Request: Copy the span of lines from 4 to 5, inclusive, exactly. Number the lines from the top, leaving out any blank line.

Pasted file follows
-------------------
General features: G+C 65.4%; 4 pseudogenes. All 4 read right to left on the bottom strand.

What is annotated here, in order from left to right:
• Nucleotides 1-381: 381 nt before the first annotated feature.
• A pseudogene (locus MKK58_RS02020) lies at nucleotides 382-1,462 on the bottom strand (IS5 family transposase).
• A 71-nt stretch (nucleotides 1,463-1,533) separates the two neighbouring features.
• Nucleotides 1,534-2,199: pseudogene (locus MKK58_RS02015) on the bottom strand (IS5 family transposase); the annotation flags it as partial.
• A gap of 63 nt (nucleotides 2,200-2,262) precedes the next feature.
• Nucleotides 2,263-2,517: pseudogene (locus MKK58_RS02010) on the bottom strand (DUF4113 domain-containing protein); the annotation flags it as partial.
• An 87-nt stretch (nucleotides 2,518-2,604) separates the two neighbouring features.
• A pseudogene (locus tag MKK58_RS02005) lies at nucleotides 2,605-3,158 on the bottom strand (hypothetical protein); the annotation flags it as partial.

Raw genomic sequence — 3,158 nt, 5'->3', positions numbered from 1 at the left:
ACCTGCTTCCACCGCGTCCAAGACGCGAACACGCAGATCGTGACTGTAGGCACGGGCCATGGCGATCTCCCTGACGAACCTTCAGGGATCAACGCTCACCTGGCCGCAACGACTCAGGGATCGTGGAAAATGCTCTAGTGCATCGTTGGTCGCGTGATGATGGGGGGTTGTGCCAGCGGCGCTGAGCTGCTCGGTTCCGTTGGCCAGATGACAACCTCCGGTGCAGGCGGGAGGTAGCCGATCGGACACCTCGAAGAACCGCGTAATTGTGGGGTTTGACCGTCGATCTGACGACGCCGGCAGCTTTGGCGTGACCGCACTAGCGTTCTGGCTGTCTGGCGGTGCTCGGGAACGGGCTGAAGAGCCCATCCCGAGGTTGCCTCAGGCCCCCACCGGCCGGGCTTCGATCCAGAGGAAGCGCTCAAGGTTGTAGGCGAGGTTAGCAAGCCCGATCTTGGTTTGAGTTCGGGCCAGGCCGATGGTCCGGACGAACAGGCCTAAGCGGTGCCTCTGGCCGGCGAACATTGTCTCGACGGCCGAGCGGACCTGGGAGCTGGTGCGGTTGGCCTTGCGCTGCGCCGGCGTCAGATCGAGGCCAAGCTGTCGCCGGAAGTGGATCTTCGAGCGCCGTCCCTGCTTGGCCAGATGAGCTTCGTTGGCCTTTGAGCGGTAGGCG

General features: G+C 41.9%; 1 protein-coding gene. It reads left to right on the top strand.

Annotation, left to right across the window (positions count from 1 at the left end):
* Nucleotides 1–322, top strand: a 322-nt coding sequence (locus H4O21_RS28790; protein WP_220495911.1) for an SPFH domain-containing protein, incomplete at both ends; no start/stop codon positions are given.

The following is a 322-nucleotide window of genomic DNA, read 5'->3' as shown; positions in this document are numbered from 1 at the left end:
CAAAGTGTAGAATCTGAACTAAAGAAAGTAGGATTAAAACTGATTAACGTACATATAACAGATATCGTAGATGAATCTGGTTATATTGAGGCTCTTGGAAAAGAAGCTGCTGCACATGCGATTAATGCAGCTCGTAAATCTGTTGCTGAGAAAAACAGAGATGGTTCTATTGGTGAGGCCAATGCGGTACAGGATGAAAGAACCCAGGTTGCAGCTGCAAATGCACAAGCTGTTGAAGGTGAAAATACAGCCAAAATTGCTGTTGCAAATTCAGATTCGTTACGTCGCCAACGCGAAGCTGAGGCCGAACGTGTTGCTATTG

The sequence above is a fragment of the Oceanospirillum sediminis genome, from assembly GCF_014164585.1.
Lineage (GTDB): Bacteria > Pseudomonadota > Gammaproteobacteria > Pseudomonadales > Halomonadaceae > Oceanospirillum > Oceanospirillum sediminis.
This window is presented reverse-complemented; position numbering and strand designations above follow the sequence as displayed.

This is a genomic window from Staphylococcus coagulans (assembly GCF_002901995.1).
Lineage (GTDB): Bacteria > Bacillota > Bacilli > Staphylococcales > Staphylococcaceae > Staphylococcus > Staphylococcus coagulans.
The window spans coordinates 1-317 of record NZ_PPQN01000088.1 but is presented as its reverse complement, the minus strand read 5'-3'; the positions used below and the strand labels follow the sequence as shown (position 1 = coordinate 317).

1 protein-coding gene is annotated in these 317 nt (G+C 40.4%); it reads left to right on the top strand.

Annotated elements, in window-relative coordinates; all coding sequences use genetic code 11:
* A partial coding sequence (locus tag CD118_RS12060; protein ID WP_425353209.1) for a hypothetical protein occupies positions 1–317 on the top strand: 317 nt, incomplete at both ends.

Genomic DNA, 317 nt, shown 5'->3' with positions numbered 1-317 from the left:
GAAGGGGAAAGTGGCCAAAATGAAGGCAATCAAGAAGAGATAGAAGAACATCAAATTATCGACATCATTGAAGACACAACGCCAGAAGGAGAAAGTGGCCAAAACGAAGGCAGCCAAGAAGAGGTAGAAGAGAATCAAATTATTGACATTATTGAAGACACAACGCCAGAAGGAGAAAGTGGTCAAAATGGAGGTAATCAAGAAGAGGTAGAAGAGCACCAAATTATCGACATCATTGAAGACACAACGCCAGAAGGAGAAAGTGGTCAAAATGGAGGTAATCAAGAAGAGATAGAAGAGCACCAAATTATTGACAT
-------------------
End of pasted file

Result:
• A pseudogene (locus MKK58_RS02020) lies at nucleotides 382-1,462 on the bottom strand (IS5 family transposase).
• A 71-nt stretch (nucleotides 1,463-1,533) separates the two neighbouring features.